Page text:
Apple Polishing Paul-  (Raises hand politely and keeps it raised)

Parent – (arriving late and flustered, does not fully enter the room) See you later, Ernie. Have fun! (rushes away) 

Energetic Ernie - (disrupts scene getting oriented) What are we doing? (sits down)

DL – As I was saying, I am going to tell you how to build a Pinewood Derby car. 

Ernie - (waving hand furiously and falling out of seat, etc.) Oh! Oh! I know how to make one! I’ll tell them how! Etc.

DL-      I said I would tell you how you do it. Your Tiger leader told me to watch out for you. You better pay attention so you will be able to explain this to your parents. Paul, do you have a question? 

Paul-    Last year I won first place in the Pinewood Derby with the car my dad built, I mean the car I built.

DL-      That’s nice. Now everyone sit still and listen while I read you the steps of how to make one (begins reading steps in a monotone, takes out materials in a clearly disorganized manner, does not look at Scouts).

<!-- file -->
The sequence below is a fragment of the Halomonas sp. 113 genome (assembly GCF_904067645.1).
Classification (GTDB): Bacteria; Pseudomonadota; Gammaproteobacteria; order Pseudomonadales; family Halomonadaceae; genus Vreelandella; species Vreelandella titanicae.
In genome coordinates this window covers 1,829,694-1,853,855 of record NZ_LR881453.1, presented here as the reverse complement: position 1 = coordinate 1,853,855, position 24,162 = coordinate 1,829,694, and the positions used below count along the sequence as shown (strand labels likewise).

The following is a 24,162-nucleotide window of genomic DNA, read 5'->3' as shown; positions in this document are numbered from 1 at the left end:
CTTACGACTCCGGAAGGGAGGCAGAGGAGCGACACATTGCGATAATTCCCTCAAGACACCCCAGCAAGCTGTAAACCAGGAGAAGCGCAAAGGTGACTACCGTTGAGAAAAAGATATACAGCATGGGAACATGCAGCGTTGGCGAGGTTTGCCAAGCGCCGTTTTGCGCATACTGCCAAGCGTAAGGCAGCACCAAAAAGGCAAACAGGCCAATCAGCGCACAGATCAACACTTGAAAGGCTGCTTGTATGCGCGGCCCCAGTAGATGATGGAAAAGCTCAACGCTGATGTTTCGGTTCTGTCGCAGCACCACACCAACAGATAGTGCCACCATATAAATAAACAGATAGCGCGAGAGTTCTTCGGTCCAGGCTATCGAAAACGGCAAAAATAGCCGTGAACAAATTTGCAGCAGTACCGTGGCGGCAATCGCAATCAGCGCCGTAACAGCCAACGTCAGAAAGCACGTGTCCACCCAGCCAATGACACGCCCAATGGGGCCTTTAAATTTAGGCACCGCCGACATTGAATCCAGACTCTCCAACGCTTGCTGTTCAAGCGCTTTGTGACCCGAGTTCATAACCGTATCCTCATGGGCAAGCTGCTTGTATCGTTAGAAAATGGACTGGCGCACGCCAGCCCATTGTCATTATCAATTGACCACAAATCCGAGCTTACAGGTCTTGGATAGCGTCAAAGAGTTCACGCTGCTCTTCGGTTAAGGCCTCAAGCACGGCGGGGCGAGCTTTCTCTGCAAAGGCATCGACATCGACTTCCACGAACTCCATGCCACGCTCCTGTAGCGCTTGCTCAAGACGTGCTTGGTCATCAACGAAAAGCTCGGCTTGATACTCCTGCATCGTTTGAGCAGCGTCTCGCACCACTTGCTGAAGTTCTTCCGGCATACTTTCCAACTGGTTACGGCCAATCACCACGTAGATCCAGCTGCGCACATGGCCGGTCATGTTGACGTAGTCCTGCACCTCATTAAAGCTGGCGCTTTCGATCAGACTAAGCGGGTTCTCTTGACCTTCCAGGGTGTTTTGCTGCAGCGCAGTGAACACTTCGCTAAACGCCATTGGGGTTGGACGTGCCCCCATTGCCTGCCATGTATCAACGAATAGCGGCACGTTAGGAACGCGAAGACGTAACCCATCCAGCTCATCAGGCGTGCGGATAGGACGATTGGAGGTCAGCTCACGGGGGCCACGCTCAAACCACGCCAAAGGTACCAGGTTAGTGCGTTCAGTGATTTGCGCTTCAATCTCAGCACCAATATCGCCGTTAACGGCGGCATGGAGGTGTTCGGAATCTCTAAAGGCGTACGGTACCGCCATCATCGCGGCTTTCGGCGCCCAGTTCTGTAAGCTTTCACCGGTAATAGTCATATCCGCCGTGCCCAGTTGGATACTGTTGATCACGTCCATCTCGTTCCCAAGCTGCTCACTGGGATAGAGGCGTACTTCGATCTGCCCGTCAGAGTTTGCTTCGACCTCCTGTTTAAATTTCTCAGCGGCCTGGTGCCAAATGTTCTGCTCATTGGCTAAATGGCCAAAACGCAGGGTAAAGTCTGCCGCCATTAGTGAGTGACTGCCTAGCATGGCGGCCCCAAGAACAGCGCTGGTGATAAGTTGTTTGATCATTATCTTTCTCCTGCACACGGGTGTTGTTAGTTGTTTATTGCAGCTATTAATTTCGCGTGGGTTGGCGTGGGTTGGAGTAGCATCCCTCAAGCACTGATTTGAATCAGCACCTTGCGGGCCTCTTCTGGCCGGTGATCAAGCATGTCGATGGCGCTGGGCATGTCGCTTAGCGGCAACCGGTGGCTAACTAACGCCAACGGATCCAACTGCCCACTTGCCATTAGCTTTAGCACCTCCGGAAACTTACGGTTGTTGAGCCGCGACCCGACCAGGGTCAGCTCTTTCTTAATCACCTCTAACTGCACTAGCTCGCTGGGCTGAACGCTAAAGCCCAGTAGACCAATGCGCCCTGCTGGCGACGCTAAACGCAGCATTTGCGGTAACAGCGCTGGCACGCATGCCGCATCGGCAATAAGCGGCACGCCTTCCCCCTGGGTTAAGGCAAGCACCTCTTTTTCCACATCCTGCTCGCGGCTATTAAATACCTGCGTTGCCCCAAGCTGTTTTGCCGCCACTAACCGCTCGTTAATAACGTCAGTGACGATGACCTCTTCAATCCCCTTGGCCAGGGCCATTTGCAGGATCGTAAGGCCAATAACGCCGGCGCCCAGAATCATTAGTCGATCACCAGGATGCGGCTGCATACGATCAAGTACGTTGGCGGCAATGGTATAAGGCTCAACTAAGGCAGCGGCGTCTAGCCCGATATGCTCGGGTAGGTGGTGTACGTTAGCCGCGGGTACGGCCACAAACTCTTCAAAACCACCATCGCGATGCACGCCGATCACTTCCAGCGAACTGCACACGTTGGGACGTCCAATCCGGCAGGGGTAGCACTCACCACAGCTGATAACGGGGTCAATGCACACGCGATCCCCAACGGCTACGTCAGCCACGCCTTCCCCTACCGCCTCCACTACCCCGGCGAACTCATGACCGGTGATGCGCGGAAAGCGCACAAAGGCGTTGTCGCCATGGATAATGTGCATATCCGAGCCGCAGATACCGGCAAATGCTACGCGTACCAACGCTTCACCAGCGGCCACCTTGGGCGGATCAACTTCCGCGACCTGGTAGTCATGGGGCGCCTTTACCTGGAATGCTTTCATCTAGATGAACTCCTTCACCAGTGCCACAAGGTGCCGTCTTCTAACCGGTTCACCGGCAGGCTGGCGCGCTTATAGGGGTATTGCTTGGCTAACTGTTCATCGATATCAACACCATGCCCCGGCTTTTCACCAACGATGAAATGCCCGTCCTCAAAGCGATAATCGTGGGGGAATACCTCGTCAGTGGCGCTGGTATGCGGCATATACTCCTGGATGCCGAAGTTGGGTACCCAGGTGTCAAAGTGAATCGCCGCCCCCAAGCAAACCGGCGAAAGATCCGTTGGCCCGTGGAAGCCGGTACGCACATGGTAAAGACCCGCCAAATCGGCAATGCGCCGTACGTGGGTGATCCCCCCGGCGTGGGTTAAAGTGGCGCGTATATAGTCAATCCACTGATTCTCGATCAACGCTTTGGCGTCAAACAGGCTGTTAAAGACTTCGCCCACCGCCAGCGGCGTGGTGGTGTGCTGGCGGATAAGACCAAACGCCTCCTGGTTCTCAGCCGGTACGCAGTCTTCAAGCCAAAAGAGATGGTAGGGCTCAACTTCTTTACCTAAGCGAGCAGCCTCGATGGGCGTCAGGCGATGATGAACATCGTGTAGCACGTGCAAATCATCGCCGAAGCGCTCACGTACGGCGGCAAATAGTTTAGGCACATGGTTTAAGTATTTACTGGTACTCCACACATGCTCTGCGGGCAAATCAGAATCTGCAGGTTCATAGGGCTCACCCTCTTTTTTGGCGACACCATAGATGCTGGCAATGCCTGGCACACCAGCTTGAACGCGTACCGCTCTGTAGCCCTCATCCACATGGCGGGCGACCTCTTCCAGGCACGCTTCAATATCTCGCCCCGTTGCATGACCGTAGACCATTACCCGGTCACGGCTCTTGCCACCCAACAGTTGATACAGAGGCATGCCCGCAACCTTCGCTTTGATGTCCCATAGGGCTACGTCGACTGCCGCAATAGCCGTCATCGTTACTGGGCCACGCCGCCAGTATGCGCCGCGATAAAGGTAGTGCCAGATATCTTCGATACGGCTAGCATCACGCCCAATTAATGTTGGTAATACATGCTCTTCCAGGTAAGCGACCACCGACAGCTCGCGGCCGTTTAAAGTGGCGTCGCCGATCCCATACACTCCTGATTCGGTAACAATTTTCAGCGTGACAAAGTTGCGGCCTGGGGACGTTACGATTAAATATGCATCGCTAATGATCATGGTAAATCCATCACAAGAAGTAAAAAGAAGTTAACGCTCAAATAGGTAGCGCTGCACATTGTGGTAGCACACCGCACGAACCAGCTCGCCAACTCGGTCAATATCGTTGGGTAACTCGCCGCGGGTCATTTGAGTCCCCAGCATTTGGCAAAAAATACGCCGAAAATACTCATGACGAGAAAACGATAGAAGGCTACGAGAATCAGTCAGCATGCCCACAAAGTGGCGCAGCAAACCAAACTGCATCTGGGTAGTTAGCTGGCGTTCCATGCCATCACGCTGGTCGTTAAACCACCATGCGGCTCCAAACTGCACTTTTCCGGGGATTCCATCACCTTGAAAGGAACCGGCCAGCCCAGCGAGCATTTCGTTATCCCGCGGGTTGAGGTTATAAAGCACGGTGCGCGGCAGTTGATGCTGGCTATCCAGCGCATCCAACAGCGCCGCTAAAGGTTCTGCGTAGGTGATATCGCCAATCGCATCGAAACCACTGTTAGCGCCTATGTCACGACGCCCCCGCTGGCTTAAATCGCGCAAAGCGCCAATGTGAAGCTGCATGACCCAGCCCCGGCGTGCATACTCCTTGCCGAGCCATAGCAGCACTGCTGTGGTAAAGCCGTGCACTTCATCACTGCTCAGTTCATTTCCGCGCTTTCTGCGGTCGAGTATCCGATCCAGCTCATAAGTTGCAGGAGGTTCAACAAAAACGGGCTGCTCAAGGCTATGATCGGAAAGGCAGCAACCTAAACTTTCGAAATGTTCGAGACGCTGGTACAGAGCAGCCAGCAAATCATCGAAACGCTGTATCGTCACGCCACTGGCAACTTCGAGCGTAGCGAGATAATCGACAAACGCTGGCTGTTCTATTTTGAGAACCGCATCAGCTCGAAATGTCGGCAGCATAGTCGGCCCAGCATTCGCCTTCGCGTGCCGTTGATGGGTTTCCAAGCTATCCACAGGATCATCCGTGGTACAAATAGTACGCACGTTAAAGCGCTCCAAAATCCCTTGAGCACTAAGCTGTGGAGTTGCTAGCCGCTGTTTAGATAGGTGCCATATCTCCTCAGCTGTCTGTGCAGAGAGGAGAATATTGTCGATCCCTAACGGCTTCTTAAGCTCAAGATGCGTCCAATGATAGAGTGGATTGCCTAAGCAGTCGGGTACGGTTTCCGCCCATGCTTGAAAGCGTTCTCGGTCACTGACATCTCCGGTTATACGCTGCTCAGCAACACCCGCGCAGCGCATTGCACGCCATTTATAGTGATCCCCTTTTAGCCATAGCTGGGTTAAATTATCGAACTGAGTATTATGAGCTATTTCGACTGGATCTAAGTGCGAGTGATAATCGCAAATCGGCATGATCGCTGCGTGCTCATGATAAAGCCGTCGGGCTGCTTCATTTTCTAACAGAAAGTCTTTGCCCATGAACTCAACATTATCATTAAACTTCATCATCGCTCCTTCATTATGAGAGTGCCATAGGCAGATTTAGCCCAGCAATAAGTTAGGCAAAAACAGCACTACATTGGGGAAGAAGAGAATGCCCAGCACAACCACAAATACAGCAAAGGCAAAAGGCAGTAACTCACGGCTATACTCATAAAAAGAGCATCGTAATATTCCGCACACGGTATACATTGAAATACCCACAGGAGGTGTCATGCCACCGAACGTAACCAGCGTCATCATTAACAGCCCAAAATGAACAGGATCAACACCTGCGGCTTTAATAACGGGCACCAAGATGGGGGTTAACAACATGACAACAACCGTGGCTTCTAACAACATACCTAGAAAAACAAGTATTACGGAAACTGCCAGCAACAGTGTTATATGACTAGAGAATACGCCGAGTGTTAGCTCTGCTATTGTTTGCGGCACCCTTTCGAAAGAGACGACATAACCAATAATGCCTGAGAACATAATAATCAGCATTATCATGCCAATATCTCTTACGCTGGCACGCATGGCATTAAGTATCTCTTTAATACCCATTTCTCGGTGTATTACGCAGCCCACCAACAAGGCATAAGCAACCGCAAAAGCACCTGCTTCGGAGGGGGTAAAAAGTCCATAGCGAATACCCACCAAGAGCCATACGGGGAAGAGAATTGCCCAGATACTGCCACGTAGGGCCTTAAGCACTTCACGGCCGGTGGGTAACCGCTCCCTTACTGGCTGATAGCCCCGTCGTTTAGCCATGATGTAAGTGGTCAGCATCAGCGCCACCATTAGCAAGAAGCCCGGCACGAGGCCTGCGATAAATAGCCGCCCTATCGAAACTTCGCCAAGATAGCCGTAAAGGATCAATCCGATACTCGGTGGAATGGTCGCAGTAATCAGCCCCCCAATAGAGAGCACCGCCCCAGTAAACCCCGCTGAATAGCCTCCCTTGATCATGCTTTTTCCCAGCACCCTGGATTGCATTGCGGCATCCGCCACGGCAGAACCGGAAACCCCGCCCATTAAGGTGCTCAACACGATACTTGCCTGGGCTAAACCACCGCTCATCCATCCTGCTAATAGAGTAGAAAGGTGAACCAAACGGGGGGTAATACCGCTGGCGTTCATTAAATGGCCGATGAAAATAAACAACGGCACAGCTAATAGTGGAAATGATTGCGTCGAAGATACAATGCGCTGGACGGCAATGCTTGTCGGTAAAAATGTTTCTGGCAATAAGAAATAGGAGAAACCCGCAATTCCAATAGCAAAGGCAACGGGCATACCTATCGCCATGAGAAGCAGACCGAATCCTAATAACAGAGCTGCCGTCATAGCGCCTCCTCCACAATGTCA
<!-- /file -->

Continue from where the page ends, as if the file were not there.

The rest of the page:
Ernie-  (fidgets, gets out of seat, turns around in seat, nudges Paul who is angelically listening, raises hand, waves hand, stands up and turns around in seat). I already know how to do this!!!

DL-      (finally finishes reading list). Now here are some tools that you might need in order to make a pinewood derby car. Can anyone tell me what this is (holds up coping saw, or other appropriate tool)? 

Paul-    (Raises hand politely.)

Ernie-  (Runs up to the front of the room and starts to grab the tool) I know how to use this. This is a coping saw! 

DL-      (Yelling) Ernie! I told you to sit in your seat! Don’t touch that! You’ll poke your eye out! Sit down!!! Why can’t you be a good boy like Paul? Paul, why don’t you come up and show us how to use the coping saw.

Ernie - (Having tantrum) That’s not fair! He always gets to do everything! (continues yelling) 

DL-      Ernie! You’re a bad boy!!! (Yelling) Stop that yelling or I quit!!!

Ernie - I never have any fun here! And I’m never coming back!!! 

Paul-    (grins smugly)

Parent – (enters) So, did you have fun? 

DL -     I think you better put your son on some medication!

Parent – (looks crestfallen)

Facilitate discussion of the first scene, referring to the pamphlet and handouts and highlighting these points: